A D300 corrects for these automatically, thus I see none on a D300, except at 300mm on the sides, where there can be a tiny bit of lateral color.
With a rated maximum reproduction ratio of 1:3.6, that means you can fill the frame with something as small as 2-1/4 x 3-1/3 inches (55 x 85mm), from 4.6 feet (1.4 meters) away!
Nikon 55-300mm VR DX . enlarge.
The Nikon 55-300mm VR DX feels almost as nice as Nikon's serious amateur lenses like the 28-300mm VR and 16-35mm VR. Except for the dinky manual focus and plasticy extending barrels, it feels pretty nice.
Rubber covered plastic.
Rubber covered plastic.
Debossed plastic plate that looks like metal.
Sticker glued into a recess in the bottom rear of barrel, near mount.
Ass-Gasket (dust seal at mount)
Noises When Shaken
With those caveats, the Nikon 55-300mm VR DX is sharp!
Except for the sides at 300mm at f/5.6, everything is sharp everywhere.
More under Comparisons.
Nikon's claimed MTF curves.
With its almost always circular diaphragm, I couldn't get any sunstars on bright points of light.
As with all consumer zooms that pump in and out, never bang the front of the lens because it will be easy to break the internal plastic zoom mechanism.
I didn't test it numerically, but vibration reduction (VR) appears to work great.
It's easy to get sharp hand-held shots at 300mm.
Without VR, it's usually impossible to get sharp hand-held shots with lenses this small and light, and with this much magnification.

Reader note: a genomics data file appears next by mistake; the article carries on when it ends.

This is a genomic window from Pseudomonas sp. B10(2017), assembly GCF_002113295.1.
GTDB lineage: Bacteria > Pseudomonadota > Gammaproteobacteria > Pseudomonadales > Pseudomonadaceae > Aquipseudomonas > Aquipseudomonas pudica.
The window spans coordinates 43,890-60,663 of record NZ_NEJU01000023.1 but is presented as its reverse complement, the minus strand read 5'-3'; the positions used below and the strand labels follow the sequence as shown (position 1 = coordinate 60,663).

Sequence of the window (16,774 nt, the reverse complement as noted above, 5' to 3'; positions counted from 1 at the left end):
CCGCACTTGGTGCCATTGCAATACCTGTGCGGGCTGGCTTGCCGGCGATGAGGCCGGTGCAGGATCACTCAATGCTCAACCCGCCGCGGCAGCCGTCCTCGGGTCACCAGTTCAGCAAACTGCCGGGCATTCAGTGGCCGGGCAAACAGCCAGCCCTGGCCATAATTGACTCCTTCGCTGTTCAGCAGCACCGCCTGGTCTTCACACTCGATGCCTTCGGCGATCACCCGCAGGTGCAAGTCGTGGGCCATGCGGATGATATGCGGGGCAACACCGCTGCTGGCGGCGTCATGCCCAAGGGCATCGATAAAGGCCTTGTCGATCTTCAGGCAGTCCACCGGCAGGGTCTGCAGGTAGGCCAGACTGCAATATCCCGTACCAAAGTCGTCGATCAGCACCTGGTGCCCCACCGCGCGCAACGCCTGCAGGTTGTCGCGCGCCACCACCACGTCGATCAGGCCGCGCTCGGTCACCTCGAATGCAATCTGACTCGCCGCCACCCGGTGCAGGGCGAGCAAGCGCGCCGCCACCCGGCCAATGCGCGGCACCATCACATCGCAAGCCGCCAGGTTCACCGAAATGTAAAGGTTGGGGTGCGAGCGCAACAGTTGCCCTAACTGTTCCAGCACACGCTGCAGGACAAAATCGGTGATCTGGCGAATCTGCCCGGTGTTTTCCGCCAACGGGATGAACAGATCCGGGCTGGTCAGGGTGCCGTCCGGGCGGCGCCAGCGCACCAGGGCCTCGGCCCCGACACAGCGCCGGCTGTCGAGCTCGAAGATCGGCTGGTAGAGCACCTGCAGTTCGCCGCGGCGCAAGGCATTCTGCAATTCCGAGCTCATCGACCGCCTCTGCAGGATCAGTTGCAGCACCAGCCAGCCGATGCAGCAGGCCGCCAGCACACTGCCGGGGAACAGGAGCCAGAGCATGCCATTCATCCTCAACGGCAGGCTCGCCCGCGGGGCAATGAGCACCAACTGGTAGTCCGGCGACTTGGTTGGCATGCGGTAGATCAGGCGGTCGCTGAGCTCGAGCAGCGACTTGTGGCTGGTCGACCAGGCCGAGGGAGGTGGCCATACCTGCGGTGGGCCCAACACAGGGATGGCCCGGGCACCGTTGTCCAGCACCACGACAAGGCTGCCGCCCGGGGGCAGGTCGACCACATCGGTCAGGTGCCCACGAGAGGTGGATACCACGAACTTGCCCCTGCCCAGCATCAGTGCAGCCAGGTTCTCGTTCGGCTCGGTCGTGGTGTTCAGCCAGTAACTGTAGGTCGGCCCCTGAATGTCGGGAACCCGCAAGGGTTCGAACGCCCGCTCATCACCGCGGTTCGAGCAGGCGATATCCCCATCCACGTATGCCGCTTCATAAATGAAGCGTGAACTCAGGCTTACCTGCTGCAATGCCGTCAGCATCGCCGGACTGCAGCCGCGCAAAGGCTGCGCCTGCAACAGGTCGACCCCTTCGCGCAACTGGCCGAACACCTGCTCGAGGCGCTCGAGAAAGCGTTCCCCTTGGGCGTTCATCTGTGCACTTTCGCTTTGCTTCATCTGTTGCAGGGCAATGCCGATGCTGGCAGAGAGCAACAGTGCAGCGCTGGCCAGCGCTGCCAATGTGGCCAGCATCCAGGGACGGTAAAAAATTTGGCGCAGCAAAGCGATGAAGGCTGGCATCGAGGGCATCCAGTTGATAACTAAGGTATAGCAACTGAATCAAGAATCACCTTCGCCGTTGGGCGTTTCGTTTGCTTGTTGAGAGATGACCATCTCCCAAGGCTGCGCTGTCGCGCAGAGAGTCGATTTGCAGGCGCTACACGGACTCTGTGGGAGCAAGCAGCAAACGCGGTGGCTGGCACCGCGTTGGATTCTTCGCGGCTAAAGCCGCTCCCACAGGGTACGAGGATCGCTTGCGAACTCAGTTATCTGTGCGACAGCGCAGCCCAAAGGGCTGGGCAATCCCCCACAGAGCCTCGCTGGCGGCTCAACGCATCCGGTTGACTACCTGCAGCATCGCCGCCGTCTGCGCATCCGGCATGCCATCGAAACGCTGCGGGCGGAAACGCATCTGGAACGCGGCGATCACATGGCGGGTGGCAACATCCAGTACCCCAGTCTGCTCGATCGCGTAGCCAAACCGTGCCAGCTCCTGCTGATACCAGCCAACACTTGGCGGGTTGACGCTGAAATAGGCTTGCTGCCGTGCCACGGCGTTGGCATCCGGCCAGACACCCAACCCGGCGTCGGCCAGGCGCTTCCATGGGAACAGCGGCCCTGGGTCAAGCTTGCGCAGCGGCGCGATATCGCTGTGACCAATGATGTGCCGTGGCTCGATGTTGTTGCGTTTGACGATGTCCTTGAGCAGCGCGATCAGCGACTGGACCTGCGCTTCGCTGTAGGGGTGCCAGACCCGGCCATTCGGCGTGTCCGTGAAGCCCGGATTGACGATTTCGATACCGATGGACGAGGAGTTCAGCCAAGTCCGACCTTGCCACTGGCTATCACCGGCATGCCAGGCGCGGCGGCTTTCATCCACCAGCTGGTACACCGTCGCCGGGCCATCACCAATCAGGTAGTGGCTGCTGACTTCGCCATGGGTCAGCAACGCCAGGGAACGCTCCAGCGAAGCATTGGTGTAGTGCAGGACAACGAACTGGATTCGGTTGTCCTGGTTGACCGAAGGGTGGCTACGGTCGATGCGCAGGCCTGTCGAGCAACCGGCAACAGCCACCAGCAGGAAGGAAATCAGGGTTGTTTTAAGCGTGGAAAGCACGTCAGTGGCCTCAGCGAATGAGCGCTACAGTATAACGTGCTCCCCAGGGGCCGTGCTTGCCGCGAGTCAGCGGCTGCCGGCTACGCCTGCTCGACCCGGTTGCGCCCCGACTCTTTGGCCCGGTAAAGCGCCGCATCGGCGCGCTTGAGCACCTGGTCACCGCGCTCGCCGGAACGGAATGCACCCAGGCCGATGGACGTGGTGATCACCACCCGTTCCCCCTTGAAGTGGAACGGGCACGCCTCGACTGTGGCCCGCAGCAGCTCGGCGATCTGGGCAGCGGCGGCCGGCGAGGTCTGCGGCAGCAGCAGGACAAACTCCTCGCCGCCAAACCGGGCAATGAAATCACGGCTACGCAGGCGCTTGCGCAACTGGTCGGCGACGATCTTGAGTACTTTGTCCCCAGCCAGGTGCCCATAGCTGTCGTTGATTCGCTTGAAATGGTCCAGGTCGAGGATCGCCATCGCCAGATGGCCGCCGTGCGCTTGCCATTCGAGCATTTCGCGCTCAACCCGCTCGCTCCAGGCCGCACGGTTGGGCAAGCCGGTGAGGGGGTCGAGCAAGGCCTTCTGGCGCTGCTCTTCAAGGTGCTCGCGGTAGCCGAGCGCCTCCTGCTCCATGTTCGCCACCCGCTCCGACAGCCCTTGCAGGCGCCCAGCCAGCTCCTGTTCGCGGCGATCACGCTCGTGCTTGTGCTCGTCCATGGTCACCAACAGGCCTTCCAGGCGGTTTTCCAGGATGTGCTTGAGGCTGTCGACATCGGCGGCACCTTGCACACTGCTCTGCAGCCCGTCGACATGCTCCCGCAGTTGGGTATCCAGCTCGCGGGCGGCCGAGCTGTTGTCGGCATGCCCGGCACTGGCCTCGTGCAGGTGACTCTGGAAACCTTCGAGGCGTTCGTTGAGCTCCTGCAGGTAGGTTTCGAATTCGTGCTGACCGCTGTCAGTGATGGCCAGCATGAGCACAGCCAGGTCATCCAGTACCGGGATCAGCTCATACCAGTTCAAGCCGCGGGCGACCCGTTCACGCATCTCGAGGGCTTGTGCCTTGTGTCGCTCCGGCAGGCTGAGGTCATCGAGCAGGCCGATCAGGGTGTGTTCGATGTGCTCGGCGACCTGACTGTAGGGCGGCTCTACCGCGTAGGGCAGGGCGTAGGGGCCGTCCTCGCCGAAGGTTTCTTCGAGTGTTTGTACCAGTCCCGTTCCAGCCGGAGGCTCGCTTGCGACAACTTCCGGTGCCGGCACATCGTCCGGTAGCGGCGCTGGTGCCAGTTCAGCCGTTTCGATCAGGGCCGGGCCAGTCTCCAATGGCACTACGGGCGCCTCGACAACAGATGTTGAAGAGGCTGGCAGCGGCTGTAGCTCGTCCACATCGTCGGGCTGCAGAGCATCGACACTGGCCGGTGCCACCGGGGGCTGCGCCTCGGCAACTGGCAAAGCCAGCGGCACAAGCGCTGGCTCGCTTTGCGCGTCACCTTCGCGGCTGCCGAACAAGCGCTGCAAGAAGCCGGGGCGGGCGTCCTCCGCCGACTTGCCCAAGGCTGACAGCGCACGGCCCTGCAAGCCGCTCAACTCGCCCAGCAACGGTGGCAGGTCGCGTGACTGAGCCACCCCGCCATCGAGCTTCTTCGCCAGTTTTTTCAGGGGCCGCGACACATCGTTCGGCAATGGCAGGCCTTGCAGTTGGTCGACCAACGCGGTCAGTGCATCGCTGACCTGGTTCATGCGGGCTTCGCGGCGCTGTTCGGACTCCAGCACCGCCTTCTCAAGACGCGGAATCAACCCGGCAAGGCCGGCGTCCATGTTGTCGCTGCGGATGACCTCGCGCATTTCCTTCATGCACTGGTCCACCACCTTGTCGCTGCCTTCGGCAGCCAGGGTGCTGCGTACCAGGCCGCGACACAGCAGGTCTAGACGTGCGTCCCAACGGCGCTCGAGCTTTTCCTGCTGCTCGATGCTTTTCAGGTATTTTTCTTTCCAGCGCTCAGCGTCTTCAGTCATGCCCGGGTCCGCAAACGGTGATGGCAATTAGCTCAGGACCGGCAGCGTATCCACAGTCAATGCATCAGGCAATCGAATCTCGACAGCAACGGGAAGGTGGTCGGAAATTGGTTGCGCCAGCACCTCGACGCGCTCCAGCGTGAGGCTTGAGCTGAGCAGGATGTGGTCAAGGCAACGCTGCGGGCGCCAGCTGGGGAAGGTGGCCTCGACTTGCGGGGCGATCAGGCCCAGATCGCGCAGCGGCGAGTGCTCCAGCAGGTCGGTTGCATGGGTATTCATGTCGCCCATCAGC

VR is critical in a lens like this, and it works great.
Nikon 55-300mm at 300mm. enlarge.
Zooming is well spaced. Its easy to set precise compositions, and to zoom quickly.
It's a little tighter between 200mm and 300mm, but not enough to worry about.
Zooming is a bit on the firm side. It never flops or creeps.
Turn off VR when on a tripod.
When using VR, it may take a second for the image to stop wiggling when you first tap the shutter. Be sure to wait that second if you're at the 300mm end to ensure the sharpest images.
At 70mm at infinity, all were as sharp in the center, but the 28-300mm was softest on the sides of DX wide-open at 70mm. The differences were gone by f/8.
At 135mm at infinity, they were the same in the center, with the 75-300mm AF and 28-300 VR only a little softer on the sides wide-open.
All were about the same in the center at 300mm at infinity. At 300mm on the left of the image, the 55-300mm DX VR and 75-300mm AF were the softest. On the right side, the 28-300mm VR was the softest. Thus, since the 70-300mm VR never got soft of either side, it wins.
In the real world, even professional zooms like the 200-400mm f/4 are often sharper or softer on one side or the other.
Don't worry about it; this is a sharp lens, as sharp as the rest. You have to pay more for mechanical longevity and instant access to manual focus, not for optical quality today.
AF is slow on the 55-300mm VR DX and 75-300mm AF, and fast on the 70-300mm VR and 28-300mm VR.
I covered this in the Introduction.
This is a swell lens, but really not much tougher or more useful than the much less expensive 55-200mm VR. Autofocus is slow in both these Chinese lenses, and will be frustrating for action shots.
As of October 2010, Nikon's 70-300mm VR isn't much more expensive, and is a far superior lens which focuses almost instantly, and offers almost instant manual focus override.
If you want this 55-300mm VR and don't mind slower AF and clumsy manual focus, its optics and VR system are superb.
If I was working in nasty, dirty areas, I'd forget the cap, and use an uncoated 58mm Tiffen UV filter instead. Uncoated filters are much easier to clean, but more prone to ghosting.